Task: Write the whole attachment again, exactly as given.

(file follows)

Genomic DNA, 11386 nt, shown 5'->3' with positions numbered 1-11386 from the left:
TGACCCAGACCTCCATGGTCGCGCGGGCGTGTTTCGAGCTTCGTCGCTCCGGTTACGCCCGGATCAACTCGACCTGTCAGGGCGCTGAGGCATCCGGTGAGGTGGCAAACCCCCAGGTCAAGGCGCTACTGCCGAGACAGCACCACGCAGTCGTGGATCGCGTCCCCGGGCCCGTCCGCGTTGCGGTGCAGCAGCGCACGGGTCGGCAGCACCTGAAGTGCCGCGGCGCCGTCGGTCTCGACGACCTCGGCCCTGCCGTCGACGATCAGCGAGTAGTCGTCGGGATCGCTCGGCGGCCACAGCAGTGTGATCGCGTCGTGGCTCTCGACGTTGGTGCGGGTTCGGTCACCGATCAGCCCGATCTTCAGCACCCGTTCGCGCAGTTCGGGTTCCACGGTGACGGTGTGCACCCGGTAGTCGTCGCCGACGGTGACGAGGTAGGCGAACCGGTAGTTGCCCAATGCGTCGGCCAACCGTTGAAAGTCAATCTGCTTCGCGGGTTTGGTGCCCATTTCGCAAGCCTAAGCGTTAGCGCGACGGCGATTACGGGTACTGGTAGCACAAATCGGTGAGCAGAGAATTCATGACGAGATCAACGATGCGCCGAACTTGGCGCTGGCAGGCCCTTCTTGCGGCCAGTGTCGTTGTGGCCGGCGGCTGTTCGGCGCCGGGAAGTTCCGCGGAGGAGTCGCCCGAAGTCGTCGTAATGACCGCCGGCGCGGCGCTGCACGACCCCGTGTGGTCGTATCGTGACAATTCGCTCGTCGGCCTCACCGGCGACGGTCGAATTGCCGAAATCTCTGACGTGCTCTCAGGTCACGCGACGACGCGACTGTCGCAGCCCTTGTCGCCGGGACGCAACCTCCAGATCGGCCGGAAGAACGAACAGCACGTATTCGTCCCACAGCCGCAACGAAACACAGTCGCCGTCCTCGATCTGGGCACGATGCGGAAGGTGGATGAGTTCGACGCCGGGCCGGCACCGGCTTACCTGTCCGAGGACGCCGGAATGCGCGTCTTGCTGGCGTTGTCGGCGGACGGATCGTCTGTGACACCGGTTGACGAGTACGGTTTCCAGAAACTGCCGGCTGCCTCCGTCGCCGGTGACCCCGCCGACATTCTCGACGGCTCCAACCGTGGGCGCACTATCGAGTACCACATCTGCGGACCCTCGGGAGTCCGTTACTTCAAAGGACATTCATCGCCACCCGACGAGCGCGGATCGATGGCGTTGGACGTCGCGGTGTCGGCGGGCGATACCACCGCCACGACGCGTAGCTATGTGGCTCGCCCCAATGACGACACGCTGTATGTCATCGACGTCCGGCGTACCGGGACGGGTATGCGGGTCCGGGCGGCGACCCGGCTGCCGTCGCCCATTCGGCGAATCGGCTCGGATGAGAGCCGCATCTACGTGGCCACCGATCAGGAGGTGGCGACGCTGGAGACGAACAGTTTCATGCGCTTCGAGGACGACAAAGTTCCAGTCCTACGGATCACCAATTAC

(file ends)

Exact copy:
Genomic DNA, 11386 nt, shown 5'->3' with positions numbered 1-11386 from the left:
TGACCCAGACCTCCATGGTCGCGCGGGCGTGTTTCGAGCTTCGTCGCTCCGGTTACGCCCGGATCAACTCGACCTGTCAGGGCGCTGAGGCATCCGGTGAGGTGGCAAACCCCCAGGTCAAGGCGCTACTGCCGAGACAGCACCACGCAGTCGTGGATCGCGTCCCCGGGCCCGTCCGCGTTGCGGTGCAGCAGCGCACGGGTCGGCAGCACCTGAAGTGCCGCGGCGCCGTCGGTCTCGACGACCTCGGCCCTGCCGTCGACGATCAGCGAGTAGTCGTCGGGATCGCTCGGCGGCCACAGCAGTGTGATCGCGTCGTGGCTCTCGACGTTGGTGCGGGTTCGGTCACCGATCAGCCCGATCTTCAGCACCCGTTCGCGCAGTTCGGGTTCCACGGTGACGGTGTGCACCCGGTAGTCGTCGCCGACGGTGACGAGGTAGGCGAACCGGTAGTTGCCCAATGCGTCGGCCAACCGTTGAAAGTCAATCTGCTTCGCGGGTTTGGTGCCCATTTCGCAAGCCTAAGCGTTAGCGCGACGGCGATTACGGGTACTGGTAGCACAAATCGGTGAGCAGAGAATTCATGACGAGATCAACGATGCGCCGAACTTGGCGCTGGCAGGCCCTTCTTGCGGCCAGTGTCGTTGTGGCCGGCGGCTGTTCGGCGCCGGGAAGTTCCGCGGAGGAGTCGCCCGAAGTCGTCGTAATGACCGCCGGCGCGGCGCTGCACGACCCCGTGTGGTCGTATCGTGACAATTCGCTCGTCGGCCTCACCGGCGACGGTCGAATTGCCGAAATCTCTGACGTGCTCTCAGGTCACGCGACGACGCGACTGTCGCAGCCCTTGTCGCCGGGACGCAACCTCCAGATCGGCCGGAAGAACGAACAGCACGTATTCGTCCCACAGCCGCAACGAAACACAGTCGCCGTCCTCGATCTGGGCACGATGCGGAAGGTGGATGAGTTCGACGCCGGGCCGGCACCGGCTTACCTGTCCGAGGACGCCGGAATGCGCGTCTTGCTGGCGTTGTCGGCGGACGGATCGTCTGTGACACCGGTTGACGAGTACGGTTTCCAGAAACTGCCGGCTGCCTCCGTCGCCGGTGACCCCGCCGACATTCTCGACGGCTCCAACCGTGGGCGCACTATCGAGTACCACATCTGCGGACCCTCGGGAGTCCGTTACTTCAAAGGACATTCATCGCCACCCGACGAGCGCGGATCGATGGCGTTGGACGTCGCGGTGTCGGCGGGCGATACCACCGCCACGACGCGTAGCTATGTGGCTCGCCCCAATGACGACACGCTGTATGTCATCGACGTCCGGCGTACCGGGACGGGTATGCGGGTCCGGGCGGCGACCCGGCTGCCGTCGCCCATTCGGCGAATCGGCTCGGATGAGAGCCGCATCTACGTGGCCACCGATCAGGAGGTGGCGACGCTGGAGACGAACAGTTTCATGCGCTTCGAGGACGACAAAGTTCCAGTCCTACGGATCACCAATTAC